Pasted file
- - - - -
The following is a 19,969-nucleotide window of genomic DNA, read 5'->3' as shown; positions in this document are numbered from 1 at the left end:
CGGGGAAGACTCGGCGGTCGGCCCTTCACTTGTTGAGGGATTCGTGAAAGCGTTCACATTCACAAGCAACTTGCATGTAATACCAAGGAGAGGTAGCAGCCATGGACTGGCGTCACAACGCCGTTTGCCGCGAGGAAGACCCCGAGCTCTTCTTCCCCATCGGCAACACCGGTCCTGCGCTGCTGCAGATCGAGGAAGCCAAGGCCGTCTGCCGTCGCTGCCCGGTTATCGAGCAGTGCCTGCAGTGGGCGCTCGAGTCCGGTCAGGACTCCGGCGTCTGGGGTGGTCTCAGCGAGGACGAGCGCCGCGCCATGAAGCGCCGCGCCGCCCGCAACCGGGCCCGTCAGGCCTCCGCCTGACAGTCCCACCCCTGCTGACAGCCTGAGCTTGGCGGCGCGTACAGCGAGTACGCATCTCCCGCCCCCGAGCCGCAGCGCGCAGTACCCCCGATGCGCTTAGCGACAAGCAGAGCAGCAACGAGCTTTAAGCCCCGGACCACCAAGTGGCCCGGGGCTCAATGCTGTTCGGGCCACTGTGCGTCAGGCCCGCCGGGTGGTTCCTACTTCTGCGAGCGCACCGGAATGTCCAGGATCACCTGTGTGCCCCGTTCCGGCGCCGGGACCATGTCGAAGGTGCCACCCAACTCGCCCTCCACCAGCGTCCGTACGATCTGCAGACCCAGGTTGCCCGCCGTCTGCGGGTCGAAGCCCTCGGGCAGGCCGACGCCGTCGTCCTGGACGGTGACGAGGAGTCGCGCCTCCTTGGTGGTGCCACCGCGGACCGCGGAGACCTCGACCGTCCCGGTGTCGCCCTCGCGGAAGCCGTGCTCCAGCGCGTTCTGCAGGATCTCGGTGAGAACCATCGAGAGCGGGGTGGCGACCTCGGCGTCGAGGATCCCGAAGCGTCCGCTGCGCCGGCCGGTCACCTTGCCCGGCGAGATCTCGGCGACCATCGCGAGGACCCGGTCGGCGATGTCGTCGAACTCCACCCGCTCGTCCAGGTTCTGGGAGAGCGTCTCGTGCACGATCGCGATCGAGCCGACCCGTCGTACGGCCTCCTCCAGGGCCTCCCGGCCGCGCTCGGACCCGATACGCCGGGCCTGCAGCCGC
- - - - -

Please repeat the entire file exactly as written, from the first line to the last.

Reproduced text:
The following is a 19,969-nucleotide window of genomic DNA, read 5'->3' as shown; positions in this document are numbered from 1 at the left end:
CGGGGAAGACTCGGCGGTCGGCCCTTCACTTGTTGAGGGATTCGTGAAAGCGTTCACATTCACAAGCAACTTGCATGTAATACCAAGGAGAGGTAGCAGCCATGGACTGGCGTCACAACGCCGTTTGCCGCGAGGAAGACCCCGAGCTCTTCTTCCCCATCGGCAACACCGGTCCTGCGCTGCTGCAGATCGAGGAAGCCAAGGCCGTCTGCCGTCGCTGCCCGGTTATCGAGCAGTGCCTGCAGTGGGCGCTCGAGTCCGGTCAGGACTCCGGCGTCTGGGGTGGTCTCAGCGAGGACGAGCGCCGCGCCATGAAGCGCCGCGCCGCCCGCAACCGGGCCCGTCAGGCCTCCGCCTGACAGTCCCACCCCTGCTGACAGCCTGAGCTTGGCGGCGCGTACAGCGAGTACGCATCTCCCGCCCCCGAGCCGCAGCGCGCAGTACCCCCGATGCGCTTAGCGACAAGCAGAGCAGCAACGAGCTTTAAGCCCCGGACCACCAAGTGGCCCGGGGCTCAATGCTGTTCGGGCCACTGTGCGTCAGGCCCGCCGGGTGGTTCCTACTTCTGCGAGCGCACCGGAATGTCCAGGATCACCTGTGTGCCCCGTTCCGGCGCCGGGACCATGTCGAAGGTGCCACCCAACTCGCCCTCCACCAGCGTCCGTACGATCTGCAGACCCAGGTTGCCCGCCGTCTGCGGGTCGAAGCCCTCGGGCAGGCCGACGCCGTCGTCCTGGACGGTGACGAGGAGTCGCGCCTCCTTGGTGGTGCCACCGCGGACCGCGGAGACCTCGACCGTCCCGGTGTCGCCCTCGCGGAAGCCGTGCTCCAGCGCGTTCTGCAGGATCTCGGTGAGAACCATCGAGAGCGGGGTGGCGACCTCGGCGTCGAGGATCCCGAAGCGTCCGCTGCGCCGGCCGGTCACCTTGCCCGGCGAGATCTCGGCGACCATCGCGAGGACCCGGTCGGCGATGTCGTCGAACTCCACCCGCTCGTCCAGGTTCTGGGAGAGCGTCTCGTGCACGATCGCGATCGAGCCGACCCGTCGTACGGCCTCCTCCAGGGCCTCCCGGCCGCGCTCGGACCCGATACGCCGGGCCTGCAGCCGC